But—damn it—I would be dishonest were I to pretend that I did not find the show affecting in some ways also.  Particularly the old theater cat, Gus: feeble, well past it, palsied paws, reliving past glories, nattering self-righteously about the untrained kittens in modern productions and reliving his past glories…”when I made history.”  Yes, this is an English type, done to a fare-thee-well by Eliot and then Lloyd Webber.  But is there not a resonance here of every legend-in-his-own-mind artist, whose past accomplishments grow ever larger in the rear-view mirror, and in the retelling?  Maybe it is just where I am in life—my academic scholar/poet father (never successful as a creative writer) is in a nursing facility, and I never became either Horowitz or a rock piano virtuoso—that this comic character strikes me as almost unbearably poignant.  And what to make of Grizabella, the formerly beautiful but now rather wasted and dissipated cat, who had left long ago for a life of unspecified excesses and who has now returned but is shunned by the tribe?  She sings of her past beauty, and is ultimately granted resurrection by Old Deuteronomy—she gets another chance at life, in other words.  What gay melancholic (Eliot) or, perhaps, female who overplayed the hand her beauty dealt her wouldn’t share this yearning to the point of madness: the possibility, granted against Nature Herself, to come back and do it right this time, not to make those self-destructive mistakes?  To, for God’s sake, be happy?  Uncomfortable as it is, there’s a bit of each of us in Gus, whether we strutted the boards or were musicians or even athletes (thinking of Springsteen’s “Glory Days” here).  A standing ovation by high school friends and parents or by a college audience or whatever becomes, in memory, a command performance before the crowned heads of Europe.  The trials and tribulations of student performances become…a career.  Who wouldn’t think twice about another chance?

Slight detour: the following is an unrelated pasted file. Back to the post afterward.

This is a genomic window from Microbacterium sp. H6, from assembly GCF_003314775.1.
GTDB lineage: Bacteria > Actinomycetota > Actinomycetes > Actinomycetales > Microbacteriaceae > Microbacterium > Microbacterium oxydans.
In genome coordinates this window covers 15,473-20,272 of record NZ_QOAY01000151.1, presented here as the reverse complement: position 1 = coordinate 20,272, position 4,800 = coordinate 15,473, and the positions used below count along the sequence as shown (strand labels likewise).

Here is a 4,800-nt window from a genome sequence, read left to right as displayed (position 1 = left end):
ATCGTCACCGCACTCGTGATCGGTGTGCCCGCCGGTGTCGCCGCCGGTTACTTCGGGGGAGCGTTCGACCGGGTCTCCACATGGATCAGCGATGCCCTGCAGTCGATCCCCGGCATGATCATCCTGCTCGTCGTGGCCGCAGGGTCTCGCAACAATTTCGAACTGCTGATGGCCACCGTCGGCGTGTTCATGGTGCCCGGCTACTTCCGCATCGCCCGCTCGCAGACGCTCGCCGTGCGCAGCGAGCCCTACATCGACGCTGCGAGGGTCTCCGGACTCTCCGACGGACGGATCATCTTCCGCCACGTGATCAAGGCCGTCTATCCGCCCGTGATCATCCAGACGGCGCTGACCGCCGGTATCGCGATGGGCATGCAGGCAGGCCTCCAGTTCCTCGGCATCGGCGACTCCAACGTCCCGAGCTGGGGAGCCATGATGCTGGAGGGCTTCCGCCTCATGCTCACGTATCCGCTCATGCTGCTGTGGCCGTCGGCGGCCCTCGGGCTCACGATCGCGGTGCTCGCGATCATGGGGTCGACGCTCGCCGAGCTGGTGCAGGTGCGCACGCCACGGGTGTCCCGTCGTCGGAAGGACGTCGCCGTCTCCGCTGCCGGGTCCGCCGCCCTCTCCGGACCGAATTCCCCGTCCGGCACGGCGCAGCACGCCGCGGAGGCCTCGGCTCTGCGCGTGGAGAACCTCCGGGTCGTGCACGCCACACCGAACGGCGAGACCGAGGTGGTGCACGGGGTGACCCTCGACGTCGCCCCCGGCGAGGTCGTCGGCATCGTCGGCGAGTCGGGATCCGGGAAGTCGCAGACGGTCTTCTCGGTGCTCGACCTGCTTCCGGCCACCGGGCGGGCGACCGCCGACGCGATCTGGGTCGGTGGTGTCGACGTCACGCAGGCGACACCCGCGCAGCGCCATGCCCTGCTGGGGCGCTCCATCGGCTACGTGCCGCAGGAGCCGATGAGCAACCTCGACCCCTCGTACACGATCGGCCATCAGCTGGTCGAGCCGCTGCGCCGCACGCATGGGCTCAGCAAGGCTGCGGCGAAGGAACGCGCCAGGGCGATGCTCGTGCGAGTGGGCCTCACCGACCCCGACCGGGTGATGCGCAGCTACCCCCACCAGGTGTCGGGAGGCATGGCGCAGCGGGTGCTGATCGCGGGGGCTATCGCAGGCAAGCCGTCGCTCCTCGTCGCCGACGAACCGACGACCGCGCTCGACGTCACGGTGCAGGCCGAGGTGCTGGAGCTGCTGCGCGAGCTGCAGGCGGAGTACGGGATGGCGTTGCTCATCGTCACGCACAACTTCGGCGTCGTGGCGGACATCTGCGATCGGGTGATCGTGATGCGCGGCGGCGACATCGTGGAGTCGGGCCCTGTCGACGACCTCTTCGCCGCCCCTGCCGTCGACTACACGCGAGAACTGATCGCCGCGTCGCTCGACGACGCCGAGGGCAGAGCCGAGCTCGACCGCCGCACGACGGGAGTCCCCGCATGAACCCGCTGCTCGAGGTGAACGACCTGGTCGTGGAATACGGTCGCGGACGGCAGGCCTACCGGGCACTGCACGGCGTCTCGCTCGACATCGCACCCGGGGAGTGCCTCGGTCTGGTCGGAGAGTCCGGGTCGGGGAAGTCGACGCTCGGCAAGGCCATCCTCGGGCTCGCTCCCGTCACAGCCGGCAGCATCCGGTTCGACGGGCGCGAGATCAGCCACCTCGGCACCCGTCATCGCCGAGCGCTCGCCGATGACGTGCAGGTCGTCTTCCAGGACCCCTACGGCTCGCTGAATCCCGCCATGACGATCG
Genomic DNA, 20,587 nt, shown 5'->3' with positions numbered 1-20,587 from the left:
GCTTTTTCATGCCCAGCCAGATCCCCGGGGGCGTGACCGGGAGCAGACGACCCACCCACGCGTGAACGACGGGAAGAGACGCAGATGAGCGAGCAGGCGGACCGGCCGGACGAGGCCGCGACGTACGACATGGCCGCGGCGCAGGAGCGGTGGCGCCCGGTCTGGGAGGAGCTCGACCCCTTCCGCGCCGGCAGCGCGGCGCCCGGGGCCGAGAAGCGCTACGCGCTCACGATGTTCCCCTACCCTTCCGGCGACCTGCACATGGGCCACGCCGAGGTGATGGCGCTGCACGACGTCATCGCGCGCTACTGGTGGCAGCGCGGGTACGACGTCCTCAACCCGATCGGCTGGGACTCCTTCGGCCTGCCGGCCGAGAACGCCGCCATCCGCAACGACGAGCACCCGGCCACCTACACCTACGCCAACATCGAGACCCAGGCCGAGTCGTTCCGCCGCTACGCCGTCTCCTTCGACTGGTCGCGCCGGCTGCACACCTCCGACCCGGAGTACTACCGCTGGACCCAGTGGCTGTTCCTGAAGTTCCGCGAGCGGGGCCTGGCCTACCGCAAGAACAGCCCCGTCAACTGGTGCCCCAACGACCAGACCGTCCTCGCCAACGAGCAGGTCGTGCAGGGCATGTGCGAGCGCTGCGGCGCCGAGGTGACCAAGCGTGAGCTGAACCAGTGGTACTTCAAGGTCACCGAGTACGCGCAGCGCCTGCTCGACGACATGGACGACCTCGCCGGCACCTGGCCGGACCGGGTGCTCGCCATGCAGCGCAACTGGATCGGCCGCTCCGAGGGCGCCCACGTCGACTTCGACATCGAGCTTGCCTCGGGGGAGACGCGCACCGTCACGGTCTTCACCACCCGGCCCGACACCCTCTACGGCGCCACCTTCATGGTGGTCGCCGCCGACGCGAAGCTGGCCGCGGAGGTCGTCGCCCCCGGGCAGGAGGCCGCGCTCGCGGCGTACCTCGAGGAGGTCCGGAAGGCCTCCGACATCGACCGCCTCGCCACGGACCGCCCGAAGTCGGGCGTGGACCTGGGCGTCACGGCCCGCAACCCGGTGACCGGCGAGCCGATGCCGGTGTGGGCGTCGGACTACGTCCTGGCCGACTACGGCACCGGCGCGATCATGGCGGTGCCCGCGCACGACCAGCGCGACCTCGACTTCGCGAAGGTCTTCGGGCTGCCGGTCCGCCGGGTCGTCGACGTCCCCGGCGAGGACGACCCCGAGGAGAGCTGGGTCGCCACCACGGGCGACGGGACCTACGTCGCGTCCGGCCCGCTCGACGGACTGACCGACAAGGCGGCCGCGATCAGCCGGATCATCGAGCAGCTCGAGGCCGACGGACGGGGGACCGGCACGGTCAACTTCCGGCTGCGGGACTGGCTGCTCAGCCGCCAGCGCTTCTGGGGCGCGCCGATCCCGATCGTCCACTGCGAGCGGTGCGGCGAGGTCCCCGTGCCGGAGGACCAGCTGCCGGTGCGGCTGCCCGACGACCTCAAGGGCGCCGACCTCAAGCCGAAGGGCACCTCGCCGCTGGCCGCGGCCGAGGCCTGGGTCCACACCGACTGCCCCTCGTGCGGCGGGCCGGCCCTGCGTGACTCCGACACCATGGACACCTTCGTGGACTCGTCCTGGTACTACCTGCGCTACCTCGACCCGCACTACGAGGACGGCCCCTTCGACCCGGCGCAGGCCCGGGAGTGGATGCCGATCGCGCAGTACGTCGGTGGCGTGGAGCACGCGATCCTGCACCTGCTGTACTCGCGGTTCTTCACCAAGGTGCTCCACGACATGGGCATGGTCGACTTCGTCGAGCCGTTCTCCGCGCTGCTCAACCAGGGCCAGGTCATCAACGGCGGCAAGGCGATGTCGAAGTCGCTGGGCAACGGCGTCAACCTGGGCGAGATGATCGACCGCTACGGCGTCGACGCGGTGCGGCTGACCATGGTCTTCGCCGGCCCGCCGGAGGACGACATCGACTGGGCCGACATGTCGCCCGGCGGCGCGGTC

Eliot’s eye didn’t fail him, and Lloyd Webber expands his vision in a  psychologically consistent and plausible way.  So here it is: I’m grudgingly admitting I found something to admire in a hugely popular work that everyone else loved, even though the Webberian idiom is not really to my taste.  It goes against my nature, but there it is.